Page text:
The error occurred when switching from MAXIMUM PERFORMANCE to MAXIMUM AVAILABILITY Data Guard mode on an Exadata system. The primary RAC database, running on version 19c, crashed with an ORA-600 error code. The error mentioned that the redo log for group 45, sequence 509, was incorrectly located on DAX storage, causing issues. The incident details pointed to an internal error code [kfk_iodone_invalid_buffer], indicating that an I/O buffer did not pass HARD checks. The error was associated with the LGWR background process.

The issue arose after changing the Data Guard mode to MAXIMUM AVAILABILITY; switching to MAXIMUM PROTECTION did not trigger the ORA-600 error. Interestingly, a 12c database within the same Exadata rack did not experience the ORA-600 error. The problem manifested when the online or standby redo log files were located on Extreme Flash Cell or High Capacity Cell nodes. The system applied the following relevant patches: Patch 30165493, fixing log file fast sync parameters for PMEMLOG, Bug 31119057 associated with the ORA-600 error, and Bug 31305624 linked to instance crashes.

When transitioning to MAXIMUM AVAILABILITY Data Guard mode on Exadata, specific steps must be taken to resolve the ORA-600 [kfk_iodone_invalid_buffer] error.

Firstly, dynamic parameters must be set on all database instances: ‘_smart_log_threshold_usec‘ should be set to 0.

For Exadata systems with PMEM, ‘_exa_pmemlog_threshold_usec‘ must also be set to 0.

Furthermore, it is necessary to download and implement patch 31305624 from

Lastly, updating the system to version or a higher version that includes the bug fix is part of the solution.

This error is triggered when trying to update a column in a table that is part of a correlated subquery involving the same table. This issue was encountered in Oracle databases of versions equal to or greater than 12.1 but below 12.2, with being the confirmed affected version.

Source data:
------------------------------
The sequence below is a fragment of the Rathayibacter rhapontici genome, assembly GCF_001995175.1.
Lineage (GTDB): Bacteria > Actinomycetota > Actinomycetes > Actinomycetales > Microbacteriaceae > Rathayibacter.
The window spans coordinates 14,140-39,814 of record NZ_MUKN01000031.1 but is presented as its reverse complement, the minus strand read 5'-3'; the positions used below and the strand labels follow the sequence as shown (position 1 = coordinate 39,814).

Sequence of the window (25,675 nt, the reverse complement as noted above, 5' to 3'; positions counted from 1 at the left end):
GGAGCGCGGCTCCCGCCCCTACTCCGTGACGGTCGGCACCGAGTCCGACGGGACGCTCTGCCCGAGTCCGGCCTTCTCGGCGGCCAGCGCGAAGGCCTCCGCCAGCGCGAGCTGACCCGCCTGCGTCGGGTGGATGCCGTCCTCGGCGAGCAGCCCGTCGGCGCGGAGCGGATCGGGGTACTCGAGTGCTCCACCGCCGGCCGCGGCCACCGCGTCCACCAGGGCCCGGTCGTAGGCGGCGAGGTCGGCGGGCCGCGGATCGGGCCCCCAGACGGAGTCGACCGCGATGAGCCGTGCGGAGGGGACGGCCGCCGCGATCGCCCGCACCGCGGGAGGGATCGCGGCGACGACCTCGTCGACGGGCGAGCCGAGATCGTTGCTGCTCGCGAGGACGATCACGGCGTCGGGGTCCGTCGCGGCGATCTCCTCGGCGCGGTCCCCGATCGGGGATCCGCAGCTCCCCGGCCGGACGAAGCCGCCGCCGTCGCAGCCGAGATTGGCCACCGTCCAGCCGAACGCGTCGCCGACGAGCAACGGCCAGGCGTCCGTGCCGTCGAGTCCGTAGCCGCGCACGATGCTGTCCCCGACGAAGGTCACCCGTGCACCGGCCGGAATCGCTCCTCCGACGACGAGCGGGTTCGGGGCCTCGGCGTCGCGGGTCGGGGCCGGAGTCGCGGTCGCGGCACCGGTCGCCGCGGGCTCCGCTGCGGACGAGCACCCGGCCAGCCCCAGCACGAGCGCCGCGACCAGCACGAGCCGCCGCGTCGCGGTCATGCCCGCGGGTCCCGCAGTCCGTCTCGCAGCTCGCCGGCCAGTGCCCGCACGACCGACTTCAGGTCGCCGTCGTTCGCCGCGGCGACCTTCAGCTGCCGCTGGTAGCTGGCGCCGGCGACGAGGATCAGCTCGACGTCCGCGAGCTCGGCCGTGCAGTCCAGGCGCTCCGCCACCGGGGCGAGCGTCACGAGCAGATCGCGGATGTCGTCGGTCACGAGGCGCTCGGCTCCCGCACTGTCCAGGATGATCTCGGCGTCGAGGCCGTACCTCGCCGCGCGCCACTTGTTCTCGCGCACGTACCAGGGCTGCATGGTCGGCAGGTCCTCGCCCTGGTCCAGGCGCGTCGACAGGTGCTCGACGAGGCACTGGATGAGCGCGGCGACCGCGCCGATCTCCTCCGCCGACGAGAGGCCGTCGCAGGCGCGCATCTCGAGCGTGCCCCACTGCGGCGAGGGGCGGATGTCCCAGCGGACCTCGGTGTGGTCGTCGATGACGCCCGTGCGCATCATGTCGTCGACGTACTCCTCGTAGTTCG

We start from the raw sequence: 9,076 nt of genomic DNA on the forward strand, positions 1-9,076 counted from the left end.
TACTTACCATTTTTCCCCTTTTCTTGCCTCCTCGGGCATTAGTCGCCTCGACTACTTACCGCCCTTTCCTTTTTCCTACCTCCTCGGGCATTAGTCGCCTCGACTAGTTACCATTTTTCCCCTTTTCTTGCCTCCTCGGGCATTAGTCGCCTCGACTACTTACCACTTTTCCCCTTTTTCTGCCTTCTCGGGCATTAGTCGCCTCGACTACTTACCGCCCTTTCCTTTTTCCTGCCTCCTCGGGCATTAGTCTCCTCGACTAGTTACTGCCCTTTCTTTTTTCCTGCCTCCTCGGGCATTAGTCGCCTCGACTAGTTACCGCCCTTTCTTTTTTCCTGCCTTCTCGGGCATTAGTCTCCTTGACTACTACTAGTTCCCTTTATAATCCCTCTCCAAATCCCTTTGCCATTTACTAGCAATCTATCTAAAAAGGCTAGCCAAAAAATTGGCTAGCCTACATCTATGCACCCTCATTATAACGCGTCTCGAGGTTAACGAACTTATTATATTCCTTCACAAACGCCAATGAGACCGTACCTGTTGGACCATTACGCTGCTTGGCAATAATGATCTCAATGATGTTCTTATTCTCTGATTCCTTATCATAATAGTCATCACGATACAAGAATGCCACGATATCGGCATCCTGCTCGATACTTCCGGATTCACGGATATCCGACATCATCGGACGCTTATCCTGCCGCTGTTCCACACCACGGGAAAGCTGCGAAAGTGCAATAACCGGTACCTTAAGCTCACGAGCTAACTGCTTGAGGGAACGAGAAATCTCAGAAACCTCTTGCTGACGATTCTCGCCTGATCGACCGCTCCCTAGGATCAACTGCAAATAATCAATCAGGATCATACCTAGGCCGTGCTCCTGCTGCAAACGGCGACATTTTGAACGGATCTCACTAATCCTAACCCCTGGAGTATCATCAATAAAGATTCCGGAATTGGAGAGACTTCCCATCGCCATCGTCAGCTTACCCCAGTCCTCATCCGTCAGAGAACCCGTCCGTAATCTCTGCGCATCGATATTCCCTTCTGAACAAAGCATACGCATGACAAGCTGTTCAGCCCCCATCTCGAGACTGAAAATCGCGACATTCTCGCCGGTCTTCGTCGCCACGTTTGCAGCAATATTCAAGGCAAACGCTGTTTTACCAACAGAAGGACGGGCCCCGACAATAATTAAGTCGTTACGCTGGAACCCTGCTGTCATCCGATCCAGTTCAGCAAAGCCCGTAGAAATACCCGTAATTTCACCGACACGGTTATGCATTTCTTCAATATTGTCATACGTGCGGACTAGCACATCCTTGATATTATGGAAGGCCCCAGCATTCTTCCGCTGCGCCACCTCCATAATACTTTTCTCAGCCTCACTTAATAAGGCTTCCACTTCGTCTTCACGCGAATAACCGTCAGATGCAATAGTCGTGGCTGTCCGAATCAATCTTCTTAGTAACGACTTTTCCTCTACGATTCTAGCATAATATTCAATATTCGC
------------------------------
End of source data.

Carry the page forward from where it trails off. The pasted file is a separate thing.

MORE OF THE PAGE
The error was caused by a regression that prevented the correct marking of the compare column in cases where there is a correlation column from the same table but a different view. This regression led to the ORA-00600 [qeselupdpre_20] error when executing certain update statements within the specified version range of Oracle databases.

Version Affected:
The problem affects Oracle database versions from 12.1 to 12.2, with the specific version (Server Patch Set) confirmed to experience this issue. It’s crucial to note that this problem does not extend to versions 12.2 and above.

Unfortunately, there is no available workaround for the ORA-00600 [qeselupdpre_20] error in the affected versions of the Oracle database. Users encountering this issue are advised to proceed directly to the fix provided by Oracle.

The fix for the bug causing the ORA-00600 [qeselupdpre_20] error is first included in Oracle database version (Base Release). Users experiencing this problem should consider upgrading their Oracle database to version or later to resolve this issue.

Bug Description

The bug described in Bug 32043701 involves row cache locks for sequences in Real Application Clusters (RAC) due to the S-optimization feature for dc_sequences. This bug creates locks on the data dictionary rows, primarily to serialize changes to the data dictionary and wait for a lock on a data dictionary cache.

How to Fix
To fix this bug, the workaround is to turn off the S-optimization feature for the sequences (dc_sequences) cache. This can be achieved by explicitly listing the S-optimized enqueue types in the _lm_share_lock_restype config parameter and skipping the enqueue type QN. The specific setting to address this bug is to set _lm_share_lock_restype=’LNQAQBQCQDQEQFQGQHQIQJQKQLQMQOQPQQQRQSQTQUQVQWQXQYQZ’. It is crucial to ensure that this setting has the same value in all instances to resolve the issue reported in bug 32043701 effectively.